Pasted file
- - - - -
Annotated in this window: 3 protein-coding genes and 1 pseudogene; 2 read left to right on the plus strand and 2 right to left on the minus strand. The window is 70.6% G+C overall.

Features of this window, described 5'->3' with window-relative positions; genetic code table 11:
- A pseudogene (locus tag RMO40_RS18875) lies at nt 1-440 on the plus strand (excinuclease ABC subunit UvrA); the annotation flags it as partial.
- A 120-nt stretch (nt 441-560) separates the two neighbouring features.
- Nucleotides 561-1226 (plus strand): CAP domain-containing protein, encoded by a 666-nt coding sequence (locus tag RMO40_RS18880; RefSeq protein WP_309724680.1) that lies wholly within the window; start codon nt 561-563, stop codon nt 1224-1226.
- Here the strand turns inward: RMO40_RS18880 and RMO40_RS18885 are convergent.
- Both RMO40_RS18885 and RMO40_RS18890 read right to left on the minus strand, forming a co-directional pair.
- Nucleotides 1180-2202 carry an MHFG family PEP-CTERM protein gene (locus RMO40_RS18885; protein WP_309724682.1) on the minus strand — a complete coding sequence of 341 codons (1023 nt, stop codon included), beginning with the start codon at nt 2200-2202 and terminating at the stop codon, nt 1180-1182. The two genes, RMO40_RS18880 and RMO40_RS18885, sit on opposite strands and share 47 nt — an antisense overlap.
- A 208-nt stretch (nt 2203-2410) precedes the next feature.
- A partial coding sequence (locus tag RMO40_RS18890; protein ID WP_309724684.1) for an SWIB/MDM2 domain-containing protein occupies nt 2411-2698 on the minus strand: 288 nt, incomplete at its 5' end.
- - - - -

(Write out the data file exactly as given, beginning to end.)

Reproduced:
Annotated in this window: 3 protein-coding genes and 1 pseudogene; 2 read left to right on the plus strand and 2 right to left on the minus strand. The window is 70.6% G+C overall.

Features of this window, described 5'->3' with window-relative positions; genetic code table 11:
- A pseudogene (locus tag RMO40_RS18875) lies at nt 1-440 on the plus strand (excinuclease ABC subunit UvrA); the annotation flags it as partial.
- A 120-nt stretch (nt 441-560) separates the two neighbouring features.
- Nucleotides 561-1226 (plus strand): CAP domain-containing protein, encoded by a 666-nt coding sequence (locus tag RMO40_RS18880; RefSeq protein WP_309724680.1) that lies wholly within the window; start codon nt 561-563, stop codon nt 1224-1226.
- Here the strand turns inward: RMO40_RS18880 and RMO40_RS18885 are convergent.
- Both RMO40_RS18885 and RMO40_RS18890 read right to left on the minus strand, forming a co-directional pair.
- Nucleotides 1180-2202 carry an MHFG family PEP-CTERM protein gene (locus RMO40_RS18885; protein WP_309724682.1) on the minus strand — a complete coding sequence of 341 codons (1023 nt, stop codon included), beginning with the start codon at nt 2200-2202 and terminating at the stop codon, nt 1180-1182. The two genes, RMO40_RS18880 and RMO40_RS18885, sit on opposite strands and share 47 nt — an antisense overlap.
- A 208-nt stretch (nt 2203-2410) precedes the next feature.
- A partial coding sequence (locus tag RMO40_RS18890; protein ID WP_309724684.1) for an SWIB/MDM2 domain-containing protein occupies nt 2411-2698 on the minus strand: 288 nt, incomplete at its 5' end.